Fed's Daniel Tarullo, who has guided regulation of banks, will resign

Federal Reserve board member Daniel Tarullo, a key official guiding bank regulation efforts, will resign this spring, the Fed said Friday. 

Tarullo’s decision will clear the way for President Trump to select someone for the bank supervision position. Trump is likely to choose someone more in line with his desires to roll back the regulations put in place by the Dodd-Frank Act, which overhauled bank supervision in the wake of the 2008 financial crisis.

Read more: Here's what's at stake as Trump moves to unravel Dodd-Frank »

Tarullo said in a short resignation letter to Trump that he planned to resign “on or around April 5, 2017.”

There already are two vacancies on the Fed board because Congress refused to confirm two of former President Obama’s nominees. Tarullo’s departure will mean that Trump will have the chance to fill three Fed vacancies in his first months in office. 

Read more: Trump hammered the Federal Reserve as a candidate. As president, he could quickly reshape it »

The Dodd-Frank Act created a position of vice chairman for bank supervision. But the Obama administration never filled the post, reflecting in part the sharp disagreements between Democrats and Republicans in Congress over how the financial system should be regulated. Instead, Tarullo has in effect served as the Fed’s point person on bank regulation since 2009.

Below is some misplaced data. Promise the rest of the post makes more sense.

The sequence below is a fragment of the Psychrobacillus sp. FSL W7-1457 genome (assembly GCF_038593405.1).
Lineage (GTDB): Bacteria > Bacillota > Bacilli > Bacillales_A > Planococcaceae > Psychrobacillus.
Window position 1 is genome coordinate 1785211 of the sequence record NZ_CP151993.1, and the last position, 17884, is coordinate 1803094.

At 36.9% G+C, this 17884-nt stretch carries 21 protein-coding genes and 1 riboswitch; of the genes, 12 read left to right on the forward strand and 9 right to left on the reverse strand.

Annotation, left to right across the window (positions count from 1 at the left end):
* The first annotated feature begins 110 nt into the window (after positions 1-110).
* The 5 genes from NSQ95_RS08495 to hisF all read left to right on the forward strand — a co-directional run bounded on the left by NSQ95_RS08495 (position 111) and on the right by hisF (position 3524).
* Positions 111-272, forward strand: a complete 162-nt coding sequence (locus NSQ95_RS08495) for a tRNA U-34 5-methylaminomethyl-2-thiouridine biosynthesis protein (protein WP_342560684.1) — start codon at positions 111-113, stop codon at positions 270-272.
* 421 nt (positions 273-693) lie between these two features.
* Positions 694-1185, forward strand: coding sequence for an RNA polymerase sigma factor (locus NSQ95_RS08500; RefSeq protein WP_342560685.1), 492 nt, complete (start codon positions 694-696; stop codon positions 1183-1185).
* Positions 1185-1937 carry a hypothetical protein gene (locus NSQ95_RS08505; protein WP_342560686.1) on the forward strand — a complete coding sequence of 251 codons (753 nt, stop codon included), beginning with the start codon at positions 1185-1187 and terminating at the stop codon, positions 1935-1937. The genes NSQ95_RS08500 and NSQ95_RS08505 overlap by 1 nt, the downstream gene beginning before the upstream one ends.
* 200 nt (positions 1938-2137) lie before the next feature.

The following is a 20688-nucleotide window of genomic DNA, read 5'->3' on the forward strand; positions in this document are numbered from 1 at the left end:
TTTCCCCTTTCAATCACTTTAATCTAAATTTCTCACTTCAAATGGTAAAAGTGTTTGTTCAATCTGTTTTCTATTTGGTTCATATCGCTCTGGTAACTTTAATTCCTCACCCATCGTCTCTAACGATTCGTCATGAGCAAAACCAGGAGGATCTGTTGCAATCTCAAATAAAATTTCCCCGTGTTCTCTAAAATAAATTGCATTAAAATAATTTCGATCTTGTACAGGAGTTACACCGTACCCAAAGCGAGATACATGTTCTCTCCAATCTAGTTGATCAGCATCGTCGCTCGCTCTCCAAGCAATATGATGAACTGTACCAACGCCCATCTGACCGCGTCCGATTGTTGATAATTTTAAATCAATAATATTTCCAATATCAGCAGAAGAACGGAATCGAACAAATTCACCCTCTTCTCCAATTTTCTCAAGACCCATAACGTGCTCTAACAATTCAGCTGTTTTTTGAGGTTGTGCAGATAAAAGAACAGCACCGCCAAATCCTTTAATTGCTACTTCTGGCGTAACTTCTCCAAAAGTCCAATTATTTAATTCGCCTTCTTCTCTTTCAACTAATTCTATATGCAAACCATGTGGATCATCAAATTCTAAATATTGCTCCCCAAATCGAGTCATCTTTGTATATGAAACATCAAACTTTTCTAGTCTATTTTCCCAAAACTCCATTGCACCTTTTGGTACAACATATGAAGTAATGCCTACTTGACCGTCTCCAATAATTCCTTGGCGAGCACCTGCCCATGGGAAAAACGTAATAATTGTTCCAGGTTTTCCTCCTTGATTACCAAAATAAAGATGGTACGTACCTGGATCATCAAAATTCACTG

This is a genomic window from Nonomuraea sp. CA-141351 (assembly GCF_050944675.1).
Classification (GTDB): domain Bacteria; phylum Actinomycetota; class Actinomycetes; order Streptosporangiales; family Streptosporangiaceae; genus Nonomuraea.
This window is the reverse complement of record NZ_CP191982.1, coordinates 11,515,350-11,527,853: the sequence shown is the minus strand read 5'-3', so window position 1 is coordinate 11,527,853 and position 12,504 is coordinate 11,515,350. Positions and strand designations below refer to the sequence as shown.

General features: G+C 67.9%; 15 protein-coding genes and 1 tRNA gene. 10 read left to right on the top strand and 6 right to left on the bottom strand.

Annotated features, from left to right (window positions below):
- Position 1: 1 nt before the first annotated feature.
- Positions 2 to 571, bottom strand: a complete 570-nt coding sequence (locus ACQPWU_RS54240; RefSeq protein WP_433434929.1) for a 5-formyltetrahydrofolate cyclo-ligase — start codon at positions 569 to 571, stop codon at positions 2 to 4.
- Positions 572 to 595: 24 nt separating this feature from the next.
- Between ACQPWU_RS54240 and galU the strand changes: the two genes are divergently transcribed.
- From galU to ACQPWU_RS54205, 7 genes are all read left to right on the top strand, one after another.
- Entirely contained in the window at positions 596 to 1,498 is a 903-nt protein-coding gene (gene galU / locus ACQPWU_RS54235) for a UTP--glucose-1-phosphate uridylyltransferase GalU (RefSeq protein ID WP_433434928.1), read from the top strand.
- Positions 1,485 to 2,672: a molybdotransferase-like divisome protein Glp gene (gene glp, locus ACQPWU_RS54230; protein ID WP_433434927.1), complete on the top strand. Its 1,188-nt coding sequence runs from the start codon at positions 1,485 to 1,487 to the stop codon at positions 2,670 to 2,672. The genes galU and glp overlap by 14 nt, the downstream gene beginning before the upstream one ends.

Last week, Trump launched his long-promised attack on the Dodd-Frank Act, ordering an administration review of the financial oversight law after meeting with business executives at the White House, and pledging further action to free banks from restrictions.

Trump had been expected to fill the vice chairman for supervision position, which probably would have complicated Tarullo’s role. Tarullo’s term as a Fed board member does not expire until Jan. 31, 2022.

“Dan led the Fed’s work to craft a new framework for ensuring the safety and soundness of our financial system following the financial crisis and made invaluable contributions across the entire range of the Fed’s responsibilities,” Fed Chair Janet Yellen said in a statement.

Trump also was highly critical of Yellen during the presidential campaign, accusing her of keeping interest rates low to benefit Democrats. It is expected he will appoint someone else as chairman of the Fed when Yellen’s four-year term ends in February 2018. Yellen has said she has no intention of leaving before her term ends.

Tarullo, 64, had been a law professor at Georgetown University Law Center before joining the Fed board in 2009. 

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UPDATES:

Noon: This article was updated with a comment from Fed Chair Janet Yellen and background information. 

This article was originally published at 11:05 a.m.

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